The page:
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Jewish Journal

Shalhevet Experiences Israel

by Judy Lash Balint

June 7, 2001 | 8:00 pm

Shalhevet students pose in front of an Israeli Defense Forces helicopter.

Shalhevet students pose in front of an Israeli Defense Forces helicopter.

Even as organizations are canceling their summer Israel programs, for some teens already in Israel the experience is proving invaluable.

A dozen 10th-grade Shalhevet High School students in the middle of a six-week study trip in Israel held a videoconference last week with their classmates back home in Los Angeles. "We told them they should be here, we're having the best time," Nancy Nazarian, 16, enthused about her second trip to Israel.

The L.A. students live in dormitories with Israelis. Boys are housed in a Bnei Akiva yeshiva in Kfar Haroeh and the girls at Ulpana Amana in Kfar Sava. "My Hebrew has really improved living with these guys," Ethan Samuels said.

The Shalhevet teens have four full days of classes each week, with Jewish studies in the mornings and a regular program of secular lessons in economics, math, chemistry and literature in the afternoons. Two days of touring follow, including special Shabbat programs with Israeli teenagers.

Although there are restrictions on their movements due to security concerns, the group has already seen and experienced many aspects of the country not on the usual tourist itinerary.

Two days in Gadna, the pre-army preparatory training program, left the L.A. students with some strong impressions.

"I really learned how the entire country is on standby," said Ben Silver, who with his black knitted kipah, intense brown eyes and dark sideburns looks like a young Israeli. "It's all teamwork."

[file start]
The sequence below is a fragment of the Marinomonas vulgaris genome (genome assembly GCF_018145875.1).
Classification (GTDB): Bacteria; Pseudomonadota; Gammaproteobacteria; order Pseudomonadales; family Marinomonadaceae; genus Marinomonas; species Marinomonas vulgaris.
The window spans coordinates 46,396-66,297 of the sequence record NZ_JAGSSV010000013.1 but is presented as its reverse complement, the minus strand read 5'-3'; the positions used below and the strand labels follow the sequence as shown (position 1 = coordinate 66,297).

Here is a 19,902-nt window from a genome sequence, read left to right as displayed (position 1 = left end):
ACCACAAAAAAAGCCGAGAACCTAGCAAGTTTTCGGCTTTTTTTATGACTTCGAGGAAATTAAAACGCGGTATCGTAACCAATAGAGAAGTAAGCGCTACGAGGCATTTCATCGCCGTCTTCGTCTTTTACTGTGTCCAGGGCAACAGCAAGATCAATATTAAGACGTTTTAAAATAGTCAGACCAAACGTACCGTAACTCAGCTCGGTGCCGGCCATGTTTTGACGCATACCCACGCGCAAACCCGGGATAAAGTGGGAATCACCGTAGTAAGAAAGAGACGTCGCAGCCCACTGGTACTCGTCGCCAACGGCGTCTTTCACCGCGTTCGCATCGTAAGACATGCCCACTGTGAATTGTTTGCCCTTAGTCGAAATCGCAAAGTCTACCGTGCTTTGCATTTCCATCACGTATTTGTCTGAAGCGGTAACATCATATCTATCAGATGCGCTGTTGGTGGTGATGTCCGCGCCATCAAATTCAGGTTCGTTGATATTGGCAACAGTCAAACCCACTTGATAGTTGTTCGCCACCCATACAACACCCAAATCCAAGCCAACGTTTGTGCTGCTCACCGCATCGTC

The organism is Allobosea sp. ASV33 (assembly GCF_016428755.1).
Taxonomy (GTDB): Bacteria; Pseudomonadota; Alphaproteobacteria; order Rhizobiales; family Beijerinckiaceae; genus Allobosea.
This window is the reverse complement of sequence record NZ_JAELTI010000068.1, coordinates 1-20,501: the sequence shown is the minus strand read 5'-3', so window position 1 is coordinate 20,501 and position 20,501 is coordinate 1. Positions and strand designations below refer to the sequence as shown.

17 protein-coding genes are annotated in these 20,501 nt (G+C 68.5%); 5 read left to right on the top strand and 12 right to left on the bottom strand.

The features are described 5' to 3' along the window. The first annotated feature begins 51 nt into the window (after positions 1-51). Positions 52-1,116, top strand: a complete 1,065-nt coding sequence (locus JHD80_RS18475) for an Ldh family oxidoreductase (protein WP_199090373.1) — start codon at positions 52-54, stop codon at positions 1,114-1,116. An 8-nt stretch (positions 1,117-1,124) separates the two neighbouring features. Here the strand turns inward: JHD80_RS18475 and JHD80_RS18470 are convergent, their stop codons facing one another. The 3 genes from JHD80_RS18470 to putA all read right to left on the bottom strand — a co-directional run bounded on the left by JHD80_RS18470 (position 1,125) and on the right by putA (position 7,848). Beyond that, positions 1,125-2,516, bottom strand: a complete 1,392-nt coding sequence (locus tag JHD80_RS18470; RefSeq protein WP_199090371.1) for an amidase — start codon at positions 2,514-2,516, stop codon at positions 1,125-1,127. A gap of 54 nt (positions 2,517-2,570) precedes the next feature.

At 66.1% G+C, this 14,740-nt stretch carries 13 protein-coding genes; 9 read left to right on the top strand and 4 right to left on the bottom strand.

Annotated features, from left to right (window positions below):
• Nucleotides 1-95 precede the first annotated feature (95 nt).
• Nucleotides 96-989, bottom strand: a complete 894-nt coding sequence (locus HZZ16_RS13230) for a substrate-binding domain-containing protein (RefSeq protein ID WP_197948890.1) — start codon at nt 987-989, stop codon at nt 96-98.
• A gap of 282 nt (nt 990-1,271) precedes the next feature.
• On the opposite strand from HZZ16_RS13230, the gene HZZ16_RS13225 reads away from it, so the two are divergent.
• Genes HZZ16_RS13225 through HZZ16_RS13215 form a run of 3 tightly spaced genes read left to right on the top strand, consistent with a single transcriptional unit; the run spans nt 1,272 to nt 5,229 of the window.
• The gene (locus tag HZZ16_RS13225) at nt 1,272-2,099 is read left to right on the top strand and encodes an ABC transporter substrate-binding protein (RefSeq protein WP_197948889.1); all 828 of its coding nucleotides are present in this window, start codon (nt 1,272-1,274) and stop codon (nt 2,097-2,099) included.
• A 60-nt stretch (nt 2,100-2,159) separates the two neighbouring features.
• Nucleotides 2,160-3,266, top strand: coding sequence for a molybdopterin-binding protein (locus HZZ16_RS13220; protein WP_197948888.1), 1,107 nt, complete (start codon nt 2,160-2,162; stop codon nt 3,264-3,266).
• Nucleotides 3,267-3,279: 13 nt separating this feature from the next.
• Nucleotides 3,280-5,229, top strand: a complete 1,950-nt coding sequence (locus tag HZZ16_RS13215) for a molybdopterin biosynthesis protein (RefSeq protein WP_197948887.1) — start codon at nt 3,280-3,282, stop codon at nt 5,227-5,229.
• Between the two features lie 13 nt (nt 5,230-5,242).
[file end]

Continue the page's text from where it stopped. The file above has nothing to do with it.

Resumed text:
The girls show off their bruised arms, a result of diving into thorns and crawling on hands and knees. "It's amazing to see how seriously everyone takes it," Sarah Mayman noted.

Paul Nisenbaum, Shalhevet's assistant principal, is intensely proud of the students who chose to be in Israel at this time. "They and their parents are giborim [heroes]," he said. "The fact that they're here at this point in Israel's history is very special." Nisenbaum accompanied the group for the first three weeks of the trip. Community leader Jerry Friedman, a founder of Shalhevet High School, will replace him for the final weeks.

Only halfway through their Israel experience, the students have been intensely affected. "We're getting a hard and bitter taste that our blood is in this country. I feel so connected with my people here," Nancy Nazarian said.

The teenagers have already thought about how they will share their experiences when they get home. Plans call for a photo essay to be exhibited at area high schools and in The Jewish Federation's Goldsmith Center. Students hope to be able to talk to local media, too.

Ben Silver summed up the attitude of the group. "When you get married, you sign a vow never to give up on each other. We've made our own marriage with this country. We love Israel, and we'll stand by her as the problems come and go."

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